October 24, 2003

Scandal - Education Rip-off

JC goes to a school called "Disneyland Educational Institution Pre-School Centre". It is many things, excelling in pre-school education blah blah blah. It is also horrendously expensive, but you can't put a price on your child's education, right? The teachers are all bright, fresh faced 20 something locals; the facilities are first rate and JC loves it. Every now and again she announces she doesn't want to go to school that day but these are few and far between. Let's face it, all of us have days we would rather stay at home and paint or ride the bike.

Today was JC's first school excursion. Each week we get emailed (this is a very tech-savvy school) the lesson plan. This week they are looking at autumn (they call it fall, but she will always call it autumn). They're also looking at Halloween, which JC's on her own on, because Halloween does not exist in Australia. Today's excursion was to the beach. I have no idea what the connection is. Mrs M went with the class. I rang to find out how it went:

Me: "How was the excursion?"
Mrs M: "We went to the beach, JC played in the sand and we came back to school."
Me: "Right, and what activities did the teachers run?"
Mrs M: "None. We went to the beach, played in the sand and came back to school."
Me: "..."
Mrs M: "You can't say three dots on the telephone."
Me: "That's stunned silence. Can you just repeat what you did at the beach."
Mrs M: "Sand. Shells. Sand castles. Shell castles. Then back to school and home."
Me: "I see. Does this count as a normal school day?"
Mrs M: "Not only that, we have to pay extra for the school bus trip to the beach and back."

I have already mentioned that this place is expensive. It caters to expats, which means the school charges like a wounded bull because most companies pick up the bill. In our case they pick up a (small) percentage. D'oh! It ends up working out that 145% of my monthly pay goes to paying the school fees. Then there's extras like uniforms, incidentals, Mrs M's time as class parent etc. I need to work 34 hours a day to pay for the fees. And then the family want to eat. I mean really where does it end?

By my back of the post-it note calculations, this trip to the beach has cost about $5,542.50. That's in US dollars. The numbers may be a little off, but basically today we paid for JC to do what we often do for free - go to the beach and play in the sand.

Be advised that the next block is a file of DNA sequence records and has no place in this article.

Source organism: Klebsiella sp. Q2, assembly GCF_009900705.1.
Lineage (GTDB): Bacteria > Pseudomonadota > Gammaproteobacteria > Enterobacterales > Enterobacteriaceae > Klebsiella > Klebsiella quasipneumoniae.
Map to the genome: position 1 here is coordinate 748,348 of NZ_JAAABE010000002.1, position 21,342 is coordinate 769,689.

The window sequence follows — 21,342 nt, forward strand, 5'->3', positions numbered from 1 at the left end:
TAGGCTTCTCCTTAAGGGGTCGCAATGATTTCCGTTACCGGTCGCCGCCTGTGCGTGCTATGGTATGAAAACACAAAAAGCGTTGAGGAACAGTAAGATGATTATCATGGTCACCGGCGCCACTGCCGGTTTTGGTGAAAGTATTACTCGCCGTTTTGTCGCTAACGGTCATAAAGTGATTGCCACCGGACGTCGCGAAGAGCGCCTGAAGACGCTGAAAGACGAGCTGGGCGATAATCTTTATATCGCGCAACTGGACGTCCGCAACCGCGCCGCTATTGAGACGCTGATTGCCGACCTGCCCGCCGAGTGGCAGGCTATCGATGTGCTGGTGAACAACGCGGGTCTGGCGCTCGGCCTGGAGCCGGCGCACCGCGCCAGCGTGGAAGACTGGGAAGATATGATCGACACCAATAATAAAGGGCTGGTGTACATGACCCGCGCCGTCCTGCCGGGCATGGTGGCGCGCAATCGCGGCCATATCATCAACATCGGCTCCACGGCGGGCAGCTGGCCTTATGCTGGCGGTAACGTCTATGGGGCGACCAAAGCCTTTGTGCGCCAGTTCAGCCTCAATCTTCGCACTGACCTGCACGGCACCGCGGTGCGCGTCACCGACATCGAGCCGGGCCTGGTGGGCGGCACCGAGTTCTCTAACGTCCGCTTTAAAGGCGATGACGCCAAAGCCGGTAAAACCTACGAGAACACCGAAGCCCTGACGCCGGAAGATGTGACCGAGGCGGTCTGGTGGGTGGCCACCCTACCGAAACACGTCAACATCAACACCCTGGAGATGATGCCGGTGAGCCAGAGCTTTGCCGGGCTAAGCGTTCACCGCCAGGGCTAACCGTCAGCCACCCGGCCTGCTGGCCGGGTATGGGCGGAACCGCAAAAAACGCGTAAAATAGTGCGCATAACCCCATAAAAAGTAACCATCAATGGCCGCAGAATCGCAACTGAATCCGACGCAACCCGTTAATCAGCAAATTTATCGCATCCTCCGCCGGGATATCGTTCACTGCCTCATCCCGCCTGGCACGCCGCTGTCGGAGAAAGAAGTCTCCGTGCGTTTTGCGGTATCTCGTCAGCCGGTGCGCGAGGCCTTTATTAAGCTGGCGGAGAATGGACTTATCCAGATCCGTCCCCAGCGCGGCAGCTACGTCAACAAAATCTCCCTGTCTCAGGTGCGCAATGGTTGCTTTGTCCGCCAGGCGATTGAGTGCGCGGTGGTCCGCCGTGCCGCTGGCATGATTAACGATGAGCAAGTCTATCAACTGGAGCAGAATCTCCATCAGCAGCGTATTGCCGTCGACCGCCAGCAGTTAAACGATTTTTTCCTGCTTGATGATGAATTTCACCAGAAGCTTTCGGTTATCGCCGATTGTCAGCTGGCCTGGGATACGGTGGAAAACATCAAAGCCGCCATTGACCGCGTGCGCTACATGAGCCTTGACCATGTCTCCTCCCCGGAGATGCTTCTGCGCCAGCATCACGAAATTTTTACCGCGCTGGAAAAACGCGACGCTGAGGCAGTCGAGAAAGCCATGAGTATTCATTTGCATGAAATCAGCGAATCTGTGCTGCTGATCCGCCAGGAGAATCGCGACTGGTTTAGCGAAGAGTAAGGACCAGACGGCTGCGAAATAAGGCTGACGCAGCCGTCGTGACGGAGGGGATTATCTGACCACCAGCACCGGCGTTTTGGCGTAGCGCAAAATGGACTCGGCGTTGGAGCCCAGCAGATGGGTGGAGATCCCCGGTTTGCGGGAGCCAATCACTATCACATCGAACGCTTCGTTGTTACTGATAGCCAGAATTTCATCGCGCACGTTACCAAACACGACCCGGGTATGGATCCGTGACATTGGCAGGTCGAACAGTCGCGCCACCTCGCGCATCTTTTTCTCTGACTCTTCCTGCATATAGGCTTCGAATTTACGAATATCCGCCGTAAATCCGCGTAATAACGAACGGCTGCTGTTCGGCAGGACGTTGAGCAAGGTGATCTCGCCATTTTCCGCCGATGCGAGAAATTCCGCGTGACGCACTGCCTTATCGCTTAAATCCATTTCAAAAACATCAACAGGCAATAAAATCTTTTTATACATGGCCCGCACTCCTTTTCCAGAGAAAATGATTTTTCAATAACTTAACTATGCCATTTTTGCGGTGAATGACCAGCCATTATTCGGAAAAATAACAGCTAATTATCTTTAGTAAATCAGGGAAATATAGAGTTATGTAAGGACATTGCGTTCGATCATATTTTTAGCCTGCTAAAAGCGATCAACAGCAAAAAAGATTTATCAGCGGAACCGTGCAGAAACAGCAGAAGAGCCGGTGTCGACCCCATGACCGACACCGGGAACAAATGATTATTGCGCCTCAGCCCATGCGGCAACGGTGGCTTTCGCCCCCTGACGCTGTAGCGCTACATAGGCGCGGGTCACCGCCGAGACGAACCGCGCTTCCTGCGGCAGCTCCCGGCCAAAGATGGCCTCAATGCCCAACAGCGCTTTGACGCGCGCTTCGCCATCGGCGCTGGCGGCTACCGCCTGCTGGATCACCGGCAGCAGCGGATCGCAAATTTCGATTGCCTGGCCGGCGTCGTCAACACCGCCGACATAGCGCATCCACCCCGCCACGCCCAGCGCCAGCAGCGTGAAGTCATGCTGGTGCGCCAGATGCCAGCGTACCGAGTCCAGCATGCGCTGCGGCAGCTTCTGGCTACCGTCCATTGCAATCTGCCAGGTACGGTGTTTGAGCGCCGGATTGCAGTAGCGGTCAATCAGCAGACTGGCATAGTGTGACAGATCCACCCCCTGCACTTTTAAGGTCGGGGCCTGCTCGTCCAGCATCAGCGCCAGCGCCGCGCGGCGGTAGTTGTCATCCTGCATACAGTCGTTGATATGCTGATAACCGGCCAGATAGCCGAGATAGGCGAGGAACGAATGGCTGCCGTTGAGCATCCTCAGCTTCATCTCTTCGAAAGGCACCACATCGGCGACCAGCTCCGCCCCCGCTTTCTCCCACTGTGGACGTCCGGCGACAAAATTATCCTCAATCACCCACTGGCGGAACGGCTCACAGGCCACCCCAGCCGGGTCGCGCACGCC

I'm thinking of posting an invoice to the school. But they won't pay anyway - they don't have a company package to pick up the tab.

Posted by Simon at October 24, 2003 05:01 PM | TrackBack
Comments

We face exactly similar problems.

Have three kids. Eldest being the teenager in ESF but the younger ones went to prestigious local kindergarten [also similar and costly and milking], then we put them in ESF, and finally wife decided to get them out of ESF and into local school!

Ripping off wasn't the concern for changing them to local school.

Problem was they are too young to switch between environments.

Must wait until they are in Primary 3 or 4 when we again send them back to ESF or similar.

And no... did not get the refund upon the change.

Now we are gearing up for school halloween parties (all three of them) for some afternoon.

How can one look scary in the afternoon?

One looks like a clown [and yes costly and milking].

Duh!

Posted by: Ron at October 26, 2003 02:47 AM

My son has just started attending an ESF primary school. They ask for parents to come and help in the classroom, and I am one of the few Dads to do it. I do sometimes wonder about the logic of this when we are also paying school fees, but since I can spare the time (and find it quite interesting) I don't mind doing it.

In response to Ron, I have to say that I'd feel a bit nervous about sending my son to a local school given the fondness for rote learning in the local system.

Posted by: Chris at November 14, 2003 04:57 PM
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